Sweet potato casserole. Pumpkin pie. Hot chocolate with cinnamon. Yum. Just saying the words makes me want to have some. I can’t count everything I eat during holiday season, and it’s better left unsaid. I just hope I don’t put on 10 pounds before January 1st. It won’t be funny.
From festive Starbucks drinks and endless Christmas cookies, I consume at least double the sugar I’m used to during holiday season. Holidays are a special time. In some cases, it’s the only time of the year we get to eat certain foods, and I want to enjoy them all.
The holidays are a time to be around friends, family, and of course, food. But overeating stems from emotional distress, not a time of the year or food availability. What is it about the season that makes resisting the urge to overeat especially difficult for us, emotional eaters? How to not get weak in the knee and give in this year, and still enjoy ourselves?
While the holiday season is a joyful time for many people, it also is a time that can bring an enormous amount of stress. Some of us feel overwhelmed with social obligations, costly gift-giving and complicated family relationships. For others, the holidays bring feelings of loneliness and isolation. The temptation to soothe these feelings with food can be especially strong.
On the one hand, holidays are highly emotional times that emphasize food. Most of the holiday events include food, which is off diet, and delicious. The social pressure to try it all is real, even though I don’t need to be pushed too hard. For us, emotional eaters, any kind of celebration usually involves food.
On the other hand, sadness, anger, frustration, disappointment, hurt, loneliness, tension, and anxiety are the most common triggers in emotional eating. And family celebrations during the holidays sure can create major emotional discomfort, while also providing our favorite coping tool to manage it: comfort food.
If, like me, you are concerned about gaining weight during the holiday season, here are four tips that have helped me manage my emotional eating.
If you’re worried about relying on emotional eating during the holidays, try to understand why you would need to. Getting to the root issue will help you identify productive actions you can take, instead of compensating your discomfort with food.
Try to identify which aspects of the season are the most challenging for you. For example, if loneliness is an issue, you may try to fill your holidays with plans. Accept that friend’s invitation to join them for dinner on Thanksgiving or sign up to help serve Christmas dinner at a local soup kitchen.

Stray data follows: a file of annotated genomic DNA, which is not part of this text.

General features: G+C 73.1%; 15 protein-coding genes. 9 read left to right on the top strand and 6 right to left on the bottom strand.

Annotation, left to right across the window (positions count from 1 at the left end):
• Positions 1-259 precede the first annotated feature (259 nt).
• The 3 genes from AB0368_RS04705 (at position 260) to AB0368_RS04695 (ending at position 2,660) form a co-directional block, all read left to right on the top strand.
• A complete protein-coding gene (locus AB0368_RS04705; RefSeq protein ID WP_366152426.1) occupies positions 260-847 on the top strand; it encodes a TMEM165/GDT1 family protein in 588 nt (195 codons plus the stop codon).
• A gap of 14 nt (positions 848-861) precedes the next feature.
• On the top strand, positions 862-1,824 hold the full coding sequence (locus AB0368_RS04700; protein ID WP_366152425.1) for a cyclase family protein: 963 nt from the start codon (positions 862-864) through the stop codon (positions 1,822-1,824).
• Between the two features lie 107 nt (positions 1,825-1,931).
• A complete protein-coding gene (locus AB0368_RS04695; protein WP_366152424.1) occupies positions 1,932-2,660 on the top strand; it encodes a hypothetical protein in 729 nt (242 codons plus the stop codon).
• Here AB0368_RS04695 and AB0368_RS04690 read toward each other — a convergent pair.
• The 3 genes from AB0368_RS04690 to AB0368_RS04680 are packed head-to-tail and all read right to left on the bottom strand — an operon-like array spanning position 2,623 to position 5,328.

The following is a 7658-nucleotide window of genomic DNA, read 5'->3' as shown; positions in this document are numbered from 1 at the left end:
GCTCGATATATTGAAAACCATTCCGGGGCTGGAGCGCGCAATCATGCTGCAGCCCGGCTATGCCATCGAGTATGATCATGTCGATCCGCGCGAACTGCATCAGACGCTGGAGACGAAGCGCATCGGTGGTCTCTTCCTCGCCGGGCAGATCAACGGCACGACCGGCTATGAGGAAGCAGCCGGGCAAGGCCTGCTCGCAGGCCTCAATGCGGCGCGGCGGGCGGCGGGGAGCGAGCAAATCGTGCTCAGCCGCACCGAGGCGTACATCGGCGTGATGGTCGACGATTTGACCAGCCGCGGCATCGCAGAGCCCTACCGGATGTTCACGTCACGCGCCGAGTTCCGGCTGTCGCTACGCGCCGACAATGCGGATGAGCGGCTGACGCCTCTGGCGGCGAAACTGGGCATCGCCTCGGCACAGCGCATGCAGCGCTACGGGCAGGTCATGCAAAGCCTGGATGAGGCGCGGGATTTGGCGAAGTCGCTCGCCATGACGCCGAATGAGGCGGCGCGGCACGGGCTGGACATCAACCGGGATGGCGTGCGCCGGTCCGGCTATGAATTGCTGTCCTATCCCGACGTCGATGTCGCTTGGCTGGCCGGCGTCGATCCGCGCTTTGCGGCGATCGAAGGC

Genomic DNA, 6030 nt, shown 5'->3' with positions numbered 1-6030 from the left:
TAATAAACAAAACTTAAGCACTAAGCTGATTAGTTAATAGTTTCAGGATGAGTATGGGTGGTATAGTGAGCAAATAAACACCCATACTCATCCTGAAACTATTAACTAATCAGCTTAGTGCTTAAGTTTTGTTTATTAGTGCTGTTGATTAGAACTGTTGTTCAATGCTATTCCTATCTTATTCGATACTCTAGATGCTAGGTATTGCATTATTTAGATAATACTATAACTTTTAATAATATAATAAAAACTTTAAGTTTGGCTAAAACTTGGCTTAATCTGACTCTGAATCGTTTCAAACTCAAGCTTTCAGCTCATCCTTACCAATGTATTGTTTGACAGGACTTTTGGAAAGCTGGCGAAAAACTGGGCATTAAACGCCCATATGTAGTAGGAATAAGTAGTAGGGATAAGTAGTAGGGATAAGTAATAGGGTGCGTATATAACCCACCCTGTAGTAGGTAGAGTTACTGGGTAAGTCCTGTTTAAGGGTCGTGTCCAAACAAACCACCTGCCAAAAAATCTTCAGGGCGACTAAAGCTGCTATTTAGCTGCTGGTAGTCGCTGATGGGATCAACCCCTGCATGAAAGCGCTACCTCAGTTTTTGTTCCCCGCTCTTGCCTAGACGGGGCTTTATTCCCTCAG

If, on the opposite, parties trigger food cravings for you, you can try to be more mindful about which invitations you accept this year. There is no upside to jeopardizing your weight loss or weight management efforts by putting yourself in high-risk situations.
If you cannot avoid toxic situations with people who make you stressed or anxious during the holidays, you can always set boundaries and let them know what you will tolerate from them or not. Do not let anyone shame you about your food choices or pull you in conversations you refuse to engage in.
You can set boundaries by saying something like: “I don’t want to discuss [topic of your choice] at Thanksgiving dinner.” You can also set boundaries by walking away from or not participating in any conversation that makes you uncomfortable.
Holidays emotional eating begins with a “should” list that is bound to get anyone in trouble. I “should” do this or go to that function or get that gift. I “should” prepare a holiday feast for my family or make an expensive gift.
We all have a desire to please others by making the holidays picture-card perfect, but you may tend to take on an overload of responsibilities and then feel guilty if you cannot live up to that self-imposed standard. Commit to what you can realistically do this year. Take a step back. Learn to say “no” if necessary and try not to overschedule your calendar.
Trying to reach unrealistic expectations will only bring you disappointment, therefore more emotional eating. Set out small goals for your holiday season. Ones that are attainable. Break each one down into small steps. Keep it all simple and you will enjoy it more.
It’s not just you. The holiday season triggers all of us. Remind yourself that you are allowed to have celebrations surrounding food, just like anyone else. If you overeat, acknowledge it, learn from it, then move on and try to do better the next day. Guilt is a set-up for restricting and then subsequent overeating.
Even though you are watching your weight, you don’t need to deprive yourself of your favorite foods. You don’t have to eat only leafy greens and lean meat or feel guilty about giving yourself sweet treats at this time of the year.
This holiday season, you no longer have to feel powerless in the face of difficult emotions or obsessive food thoughts. Being aware of your personal eating triggers and developing effective responses can help the season go smoothly. You can enjoy a memorable holiday with family and friends while keeping Santa’s pants in the closet.
What are your favorite strategies to not overeat during holiday season? Have you noticed that certain emotions stimulate your eating habits?